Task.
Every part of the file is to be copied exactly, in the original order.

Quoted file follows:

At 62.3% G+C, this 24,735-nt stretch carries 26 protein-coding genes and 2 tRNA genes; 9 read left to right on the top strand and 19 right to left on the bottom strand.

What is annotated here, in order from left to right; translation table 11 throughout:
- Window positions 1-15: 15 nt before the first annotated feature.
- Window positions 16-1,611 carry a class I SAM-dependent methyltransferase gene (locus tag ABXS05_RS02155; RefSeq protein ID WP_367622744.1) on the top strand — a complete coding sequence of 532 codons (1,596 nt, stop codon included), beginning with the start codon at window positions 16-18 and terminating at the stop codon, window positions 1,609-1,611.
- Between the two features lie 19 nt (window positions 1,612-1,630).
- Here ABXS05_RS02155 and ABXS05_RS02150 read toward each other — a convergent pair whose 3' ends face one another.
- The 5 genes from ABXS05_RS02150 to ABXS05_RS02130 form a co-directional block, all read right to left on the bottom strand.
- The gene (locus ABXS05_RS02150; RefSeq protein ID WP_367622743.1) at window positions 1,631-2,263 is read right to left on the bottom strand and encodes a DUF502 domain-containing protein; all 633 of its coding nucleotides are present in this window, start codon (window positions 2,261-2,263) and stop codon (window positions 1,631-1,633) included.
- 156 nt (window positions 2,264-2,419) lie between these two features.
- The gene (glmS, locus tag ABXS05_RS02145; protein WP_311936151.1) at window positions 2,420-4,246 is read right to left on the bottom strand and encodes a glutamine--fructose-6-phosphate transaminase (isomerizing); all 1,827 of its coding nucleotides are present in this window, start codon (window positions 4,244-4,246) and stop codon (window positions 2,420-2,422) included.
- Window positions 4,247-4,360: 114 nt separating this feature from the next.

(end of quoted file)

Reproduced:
At 62.3% G+C, this 24,735-nt stretch carries 26 protein-coding genes and 2 tRNA genes; 9 read left to right on the top strand and 19 right to left on the bottom strand.

What is annotated here, in order from left to right; translation table 11 throughout:
- Window positions 1-15: 15 nt before the first annotated feature.
- Window positions 16-1,611 carry a class I SAM-dependent methyltransferase gene (locus tag ABXS05_RS02155; RefSeq protein ID WP_367622744.1) on the top strand — a complete coding sequence of 532 codons (1,596 nt, stop codon included), beginning with the start codon at window positions 16-18 and terminating at the stop codon, window positions 1,609-1,611.
- Between the two features lie 19 nt (window positions 1,612-1,630).
- Here ABXS05_RS02155 and ABXS05_RS02150 read toward each other — a convergent pair whose 3' ends face one another.
- The 5 genes from ABXS05_RS02150 to ABXS05_RS02130 form a co-directional block, all read right to left on the bottom strand.
- The gene (locus ABXS05_RS02150; RefSeq protein ID WP_367622743.1) at window positions 1,631-2,263 is read right to left on the bottom strand and encodes a DUF502 domain-containing protein; all 633 of its coding nucleotides are present in this window, start codon (window positions 2,261-2,263) and stop codon (window positions 1,631-1,633) included.
- 156 nt (window positions 2,264-2,419) lie between these two features.
- The gene (glmS, locus tag ABXS05_RS02145; protein WP_311936151.1) at window positions 2,420-4,246 is read right to left on the bottom strand and encodes a glutamine--fructose-6-phosphate transaminase (isomerizing); all 1,827 of its coding nucleotides are present in this window, start codon (window positions 4,244-4,246) and stop codon (window positions 2,420-2,422) included.
- Window positions 4,247-4,360: 114 nt separating this feature from the next.